REPORT: Office Visits by Patients With Diabetes Rising Rapidly in United States

Office visits in the United States for diabetes rose 20% from 2005 to 2010, with the largest increase in adults in their mid-20s to mid-40s, according to a new data brief from the Centers for Disease Control and Prevention’s (CDC’s) National Center for Health Statistics (NCHS).

Nearly 29 million people in the United States have diabetes, putting them at risk for other chronic conditions, such as heart disease, eye disease, and stroke, Jill J. Ashman, PhD, and colleagues from the NCHS note in the brief.

On an annual basis, the cost of diabetes in the United States approaches $245 billion, and patients with diabetes have medical expenditures 2.3 times those of patients without diabetes.

The researchers analyzed recent trends in office visits by patients with diabetes using the National Ambulatory Medical Care Survey (NAMCS), a nationally representative survey of visits to nonfederal office-based physicians (excluding anesthesiologists, radiologists, and pathologists).

They found that office-based physician visits by patients with diabetes rose from 94.4 million in 2005 to 113.3 million in 2010 (a 20% increase). Visits by patients with diabetes made up about 11% of all office-based physician visits in 2010.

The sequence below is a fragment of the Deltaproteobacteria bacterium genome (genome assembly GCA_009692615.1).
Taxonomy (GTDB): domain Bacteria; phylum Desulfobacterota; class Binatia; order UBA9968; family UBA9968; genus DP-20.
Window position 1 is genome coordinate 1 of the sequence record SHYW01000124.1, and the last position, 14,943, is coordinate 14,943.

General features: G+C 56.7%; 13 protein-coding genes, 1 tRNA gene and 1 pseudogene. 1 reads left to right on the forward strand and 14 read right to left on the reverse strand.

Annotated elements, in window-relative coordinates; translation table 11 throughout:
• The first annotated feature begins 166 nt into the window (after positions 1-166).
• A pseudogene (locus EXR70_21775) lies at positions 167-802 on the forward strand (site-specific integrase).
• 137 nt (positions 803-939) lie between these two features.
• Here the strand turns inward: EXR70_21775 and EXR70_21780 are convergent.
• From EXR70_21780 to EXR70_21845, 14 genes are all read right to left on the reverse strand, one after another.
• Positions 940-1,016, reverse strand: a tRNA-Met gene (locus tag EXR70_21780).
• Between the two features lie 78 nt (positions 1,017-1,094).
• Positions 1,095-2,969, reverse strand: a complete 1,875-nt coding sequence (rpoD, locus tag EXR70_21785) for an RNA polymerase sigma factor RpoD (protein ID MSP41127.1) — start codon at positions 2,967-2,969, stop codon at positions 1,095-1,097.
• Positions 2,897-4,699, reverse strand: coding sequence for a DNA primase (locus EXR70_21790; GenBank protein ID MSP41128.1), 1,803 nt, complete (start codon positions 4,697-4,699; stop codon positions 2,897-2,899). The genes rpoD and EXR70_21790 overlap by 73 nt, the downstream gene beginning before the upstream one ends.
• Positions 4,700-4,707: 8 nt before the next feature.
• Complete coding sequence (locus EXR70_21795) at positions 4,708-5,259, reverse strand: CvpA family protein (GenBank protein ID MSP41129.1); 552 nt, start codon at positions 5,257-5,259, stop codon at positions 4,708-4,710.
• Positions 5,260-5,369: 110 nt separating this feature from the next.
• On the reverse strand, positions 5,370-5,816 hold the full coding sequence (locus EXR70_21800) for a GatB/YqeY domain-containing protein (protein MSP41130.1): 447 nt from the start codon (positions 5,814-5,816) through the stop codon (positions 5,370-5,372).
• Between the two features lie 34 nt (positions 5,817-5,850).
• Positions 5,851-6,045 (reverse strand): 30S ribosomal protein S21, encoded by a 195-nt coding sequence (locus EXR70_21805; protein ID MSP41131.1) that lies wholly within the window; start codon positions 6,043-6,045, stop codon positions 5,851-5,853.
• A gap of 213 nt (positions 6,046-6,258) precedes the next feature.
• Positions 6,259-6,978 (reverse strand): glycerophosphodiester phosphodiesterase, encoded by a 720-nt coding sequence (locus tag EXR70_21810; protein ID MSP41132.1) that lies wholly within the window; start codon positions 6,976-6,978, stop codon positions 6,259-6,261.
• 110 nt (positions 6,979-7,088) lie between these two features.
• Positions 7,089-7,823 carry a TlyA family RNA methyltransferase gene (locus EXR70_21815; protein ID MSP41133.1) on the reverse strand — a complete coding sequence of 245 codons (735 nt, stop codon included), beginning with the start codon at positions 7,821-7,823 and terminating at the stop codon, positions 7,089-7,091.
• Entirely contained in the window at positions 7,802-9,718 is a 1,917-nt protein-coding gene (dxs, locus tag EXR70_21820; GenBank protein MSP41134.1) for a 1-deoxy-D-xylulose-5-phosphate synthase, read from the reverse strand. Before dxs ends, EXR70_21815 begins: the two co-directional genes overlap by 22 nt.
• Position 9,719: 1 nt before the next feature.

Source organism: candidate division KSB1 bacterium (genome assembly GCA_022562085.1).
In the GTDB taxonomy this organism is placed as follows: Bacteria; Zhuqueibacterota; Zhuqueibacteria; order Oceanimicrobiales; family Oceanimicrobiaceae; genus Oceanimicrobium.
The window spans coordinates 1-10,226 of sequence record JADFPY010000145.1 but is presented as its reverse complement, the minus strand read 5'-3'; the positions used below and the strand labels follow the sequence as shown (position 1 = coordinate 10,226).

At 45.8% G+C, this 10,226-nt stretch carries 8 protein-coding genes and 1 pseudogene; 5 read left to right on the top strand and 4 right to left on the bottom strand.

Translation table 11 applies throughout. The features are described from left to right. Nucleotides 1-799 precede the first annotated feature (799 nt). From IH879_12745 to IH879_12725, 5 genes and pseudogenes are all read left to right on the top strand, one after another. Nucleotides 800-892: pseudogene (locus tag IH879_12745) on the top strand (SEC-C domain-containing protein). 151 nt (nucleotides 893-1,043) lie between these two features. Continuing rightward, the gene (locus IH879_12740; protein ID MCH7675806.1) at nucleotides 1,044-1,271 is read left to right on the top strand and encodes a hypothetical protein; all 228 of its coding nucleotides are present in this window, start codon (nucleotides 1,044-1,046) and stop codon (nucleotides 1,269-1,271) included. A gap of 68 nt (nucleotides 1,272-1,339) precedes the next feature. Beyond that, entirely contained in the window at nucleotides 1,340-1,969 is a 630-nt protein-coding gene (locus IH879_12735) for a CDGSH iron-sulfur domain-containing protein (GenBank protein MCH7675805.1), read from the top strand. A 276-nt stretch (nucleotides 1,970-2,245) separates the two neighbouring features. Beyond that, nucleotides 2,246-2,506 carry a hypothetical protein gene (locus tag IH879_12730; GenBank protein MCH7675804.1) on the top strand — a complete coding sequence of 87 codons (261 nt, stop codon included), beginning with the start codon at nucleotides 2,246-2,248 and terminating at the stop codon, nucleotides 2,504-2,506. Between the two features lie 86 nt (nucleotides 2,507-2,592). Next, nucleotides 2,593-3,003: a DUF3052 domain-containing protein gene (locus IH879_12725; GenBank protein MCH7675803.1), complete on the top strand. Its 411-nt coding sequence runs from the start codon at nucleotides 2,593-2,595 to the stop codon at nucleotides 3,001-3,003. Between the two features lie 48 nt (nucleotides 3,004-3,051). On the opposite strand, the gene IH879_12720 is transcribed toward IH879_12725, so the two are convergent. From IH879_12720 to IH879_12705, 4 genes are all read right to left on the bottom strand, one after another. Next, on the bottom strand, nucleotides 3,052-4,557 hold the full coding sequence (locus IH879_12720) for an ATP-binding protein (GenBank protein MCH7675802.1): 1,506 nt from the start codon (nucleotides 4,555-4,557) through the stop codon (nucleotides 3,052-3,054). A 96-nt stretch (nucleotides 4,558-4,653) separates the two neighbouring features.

The number of office visits increased during the study period for all age groups except for those younger than 25 years. The largest percentage increase (34%) occurred in people in the 25- to 44-year age range.

However, the volume of visits was higher for older adults; individuals aged 65 and older made 53.7 million visits in 2010 compared with 2.6 million visits made by those younger than 25.

The researchers did not see any marked change in the rate of office visits by patients with diabetes in any age group during the study period. The highest rate in 2010 was among those aged 65 and older (1380 visits per 1000 persons) and lowest in those younger than 25 (20 visits per 1000).

“Diabetes is not the only health concern for the majority of patients who have it, with 87% of visits being made by patients who have additional chronic conditions,” Dr. Ashman and colleagues say.

Regardless of age, they found that patients with diabetes use “extensive health resources,” making frequent trips to the doctor and often receiving multiple prescriptions.

One of the federal Healthy People 2020 goals is to reduce the disease and economic burden of diabetes. “Continuing to examine office-based physician visits by patients with diabetes is especially important given changes in standards of care that may influence such visits,” Dr. Ashman and colleagues say.

Source: Medscape

What is driving a physician shortage and how can it be stopped?

As its name insists, the Affordable Care Act (ACA) is supposed to give more American access to reasonably-price healthcare, but this affordability would prove fruitless if the number of primary care physicians in the United States continues to decrease.